>>Inflation, Disinflation, and DeflationSection 2: Effects of Inflationchapter16We’ve seen how the use of the printing press to cover a government deficit leads toinflation. And we’ve also learned how a government’s attempt to collect a large realinflation tax can lead to fiscal disaster. But even in the absence of such a disaster,inflation can have important consequences.Recall the widespread belief that inflation makes everyone worse off by raising thecost of living. As we discussed earlier, this is a fallacy. It misses the point that infla-tion raises the prices received by firms—which in turn determine incomes paid in theeconomy—as well as the prices paid by consumers. In fact, recall from the AS-ADmodel that when an increase in the money supply leads to a rise in the aggregate pricelevel, in the long run real GDP and aggregate real income are unchanged.Although it is incorrect that inflation makes everyone worse off, inflation doeshave important effects on the economy that are not fully captured by the AS–ADmodel. We’ll soon learn that unexpected inflation, although leaving real GDP and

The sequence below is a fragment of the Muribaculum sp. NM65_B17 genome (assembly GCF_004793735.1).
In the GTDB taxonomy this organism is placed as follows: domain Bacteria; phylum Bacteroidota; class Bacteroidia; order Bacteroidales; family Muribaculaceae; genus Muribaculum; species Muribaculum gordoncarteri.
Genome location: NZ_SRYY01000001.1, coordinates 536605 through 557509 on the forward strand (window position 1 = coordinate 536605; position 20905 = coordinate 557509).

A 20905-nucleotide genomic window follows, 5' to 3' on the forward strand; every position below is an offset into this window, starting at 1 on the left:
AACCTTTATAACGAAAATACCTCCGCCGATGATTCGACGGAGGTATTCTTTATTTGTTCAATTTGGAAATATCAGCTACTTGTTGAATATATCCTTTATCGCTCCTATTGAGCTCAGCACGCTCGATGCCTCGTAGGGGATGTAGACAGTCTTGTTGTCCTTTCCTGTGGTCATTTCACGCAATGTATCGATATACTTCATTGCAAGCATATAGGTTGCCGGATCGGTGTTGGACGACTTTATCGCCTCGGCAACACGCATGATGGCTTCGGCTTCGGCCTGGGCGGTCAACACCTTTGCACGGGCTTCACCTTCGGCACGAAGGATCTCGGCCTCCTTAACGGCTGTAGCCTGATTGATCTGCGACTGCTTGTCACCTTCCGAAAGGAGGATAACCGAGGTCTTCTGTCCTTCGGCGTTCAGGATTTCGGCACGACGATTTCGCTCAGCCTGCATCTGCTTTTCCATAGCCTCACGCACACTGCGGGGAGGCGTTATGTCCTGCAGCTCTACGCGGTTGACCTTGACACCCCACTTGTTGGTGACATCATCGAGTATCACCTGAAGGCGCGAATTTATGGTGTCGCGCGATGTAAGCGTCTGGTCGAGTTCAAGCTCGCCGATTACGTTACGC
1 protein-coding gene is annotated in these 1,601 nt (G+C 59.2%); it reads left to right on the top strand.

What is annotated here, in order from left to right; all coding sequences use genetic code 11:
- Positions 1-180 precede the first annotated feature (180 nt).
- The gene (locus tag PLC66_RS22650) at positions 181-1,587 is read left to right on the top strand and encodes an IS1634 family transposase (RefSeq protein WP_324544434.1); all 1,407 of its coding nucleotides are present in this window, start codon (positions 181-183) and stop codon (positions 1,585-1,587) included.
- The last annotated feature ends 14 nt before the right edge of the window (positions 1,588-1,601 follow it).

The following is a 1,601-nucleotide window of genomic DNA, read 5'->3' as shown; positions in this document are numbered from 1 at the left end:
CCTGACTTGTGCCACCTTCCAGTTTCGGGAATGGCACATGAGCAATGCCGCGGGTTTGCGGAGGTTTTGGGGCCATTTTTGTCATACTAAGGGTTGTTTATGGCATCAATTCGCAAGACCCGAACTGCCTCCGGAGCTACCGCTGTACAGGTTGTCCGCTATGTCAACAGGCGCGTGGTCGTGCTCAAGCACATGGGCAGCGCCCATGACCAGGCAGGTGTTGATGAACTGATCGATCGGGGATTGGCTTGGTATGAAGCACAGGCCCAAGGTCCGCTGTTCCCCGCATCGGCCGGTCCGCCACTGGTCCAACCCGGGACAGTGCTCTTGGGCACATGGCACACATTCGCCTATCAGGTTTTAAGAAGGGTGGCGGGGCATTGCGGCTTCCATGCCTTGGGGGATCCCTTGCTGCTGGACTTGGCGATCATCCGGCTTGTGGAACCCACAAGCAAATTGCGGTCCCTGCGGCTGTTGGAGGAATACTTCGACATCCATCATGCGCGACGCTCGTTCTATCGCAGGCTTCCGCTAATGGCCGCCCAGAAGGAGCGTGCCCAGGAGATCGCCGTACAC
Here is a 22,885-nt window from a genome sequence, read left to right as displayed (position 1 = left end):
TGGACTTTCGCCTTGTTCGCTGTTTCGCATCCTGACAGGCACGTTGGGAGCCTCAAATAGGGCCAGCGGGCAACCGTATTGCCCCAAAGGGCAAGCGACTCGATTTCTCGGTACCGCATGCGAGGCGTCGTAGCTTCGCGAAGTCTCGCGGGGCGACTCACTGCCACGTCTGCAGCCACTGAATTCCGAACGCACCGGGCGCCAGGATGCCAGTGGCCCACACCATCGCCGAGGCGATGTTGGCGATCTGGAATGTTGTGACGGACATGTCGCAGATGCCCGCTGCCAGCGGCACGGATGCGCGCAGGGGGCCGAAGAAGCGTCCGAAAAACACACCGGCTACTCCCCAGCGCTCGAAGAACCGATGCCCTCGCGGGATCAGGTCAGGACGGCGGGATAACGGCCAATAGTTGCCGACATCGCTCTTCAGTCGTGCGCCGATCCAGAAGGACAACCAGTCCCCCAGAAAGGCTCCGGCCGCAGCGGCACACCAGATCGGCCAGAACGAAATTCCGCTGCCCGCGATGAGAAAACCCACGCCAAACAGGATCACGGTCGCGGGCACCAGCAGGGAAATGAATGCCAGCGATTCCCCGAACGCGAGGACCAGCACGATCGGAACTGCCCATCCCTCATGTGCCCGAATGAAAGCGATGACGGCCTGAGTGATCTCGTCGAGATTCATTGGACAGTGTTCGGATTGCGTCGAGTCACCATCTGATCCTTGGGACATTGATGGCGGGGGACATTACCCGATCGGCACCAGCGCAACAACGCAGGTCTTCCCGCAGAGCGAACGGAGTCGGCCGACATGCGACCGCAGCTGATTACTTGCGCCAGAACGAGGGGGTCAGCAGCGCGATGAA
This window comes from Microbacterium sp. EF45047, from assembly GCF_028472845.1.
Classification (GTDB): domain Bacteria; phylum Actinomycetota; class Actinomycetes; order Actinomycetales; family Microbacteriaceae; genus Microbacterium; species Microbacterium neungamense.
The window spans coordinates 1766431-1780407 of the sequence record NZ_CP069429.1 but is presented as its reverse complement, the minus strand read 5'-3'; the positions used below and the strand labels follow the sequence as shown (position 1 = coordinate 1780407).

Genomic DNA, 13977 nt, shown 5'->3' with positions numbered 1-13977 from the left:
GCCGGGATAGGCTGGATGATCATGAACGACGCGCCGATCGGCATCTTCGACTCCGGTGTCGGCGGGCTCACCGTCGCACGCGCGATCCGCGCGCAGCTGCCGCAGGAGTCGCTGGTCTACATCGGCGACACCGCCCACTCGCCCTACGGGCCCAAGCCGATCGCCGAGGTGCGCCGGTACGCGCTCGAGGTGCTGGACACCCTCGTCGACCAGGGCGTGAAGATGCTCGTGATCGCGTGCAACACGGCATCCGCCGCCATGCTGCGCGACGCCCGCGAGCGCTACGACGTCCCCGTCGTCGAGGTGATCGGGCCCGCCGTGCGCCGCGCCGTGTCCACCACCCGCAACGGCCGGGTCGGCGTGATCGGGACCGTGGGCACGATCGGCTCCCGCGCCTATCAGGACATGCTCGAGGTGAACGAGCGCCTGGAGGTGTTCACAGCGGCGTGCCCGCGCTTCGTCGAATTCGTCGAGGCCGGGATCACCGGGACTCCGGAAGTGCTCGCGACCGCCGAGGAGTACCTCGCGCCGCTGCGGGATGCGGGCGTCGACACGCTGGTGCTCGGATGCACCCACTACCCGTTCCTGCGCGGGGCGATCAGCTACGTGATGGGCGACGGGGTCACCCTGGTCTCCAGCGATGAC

2C H A P T E R 1 6S E C T I O N 2 : E F F E C T S O F I N F L AT I O Ntotal real income unchanged, hurts some people while helping others. Then we’ll seethat anticipated inflation can indeed impose real costs on the economy; if sufficientlyhigh, it can reduce real GDP and real incomes.Winners and Losers from Unexpected InflationInflation can hurt some people while helping others for one main reason: contractsthat extend over a period of time, such as loans, are normally specified in nominalterms. In the case of a loan, the borrower receives a certain amount of funds at thebeginning, and the loan contract specifies how much he or she must repay at somefuture date. The real burden of that repayment to the borrower depends greatly on therate of inflation over the intervening years of the loan because the inflation rate overthe life of the loan determines how large the repayment is in real terms.When a borrower and a lender enter into a loan contract, each party has an expec-tation about the future rate of inflation. If the inflation rate is higher than expected,borrowers will repay their loans with funds that have a lower real value than they hadexpected, and lenders will receive payment with a lower real value than they had expected.Conversely, if the inflation rate is lowerthan expected, borrowers will repay their loanswith funds that have a higher real value than they had expected, and lenders will receivepayment with a higher real value than they had expected. So when inflation exceeds oris lower than expectations, either the borrower (in the case of higher-than-expectedinflation) or the lender (in the case of lower-than-expected inflation) benefits from thesurprise, at the other party’s expense. But if the actual inflation rate is equal to theanticipated rate, inflation does not create winners or losers in loan contracts.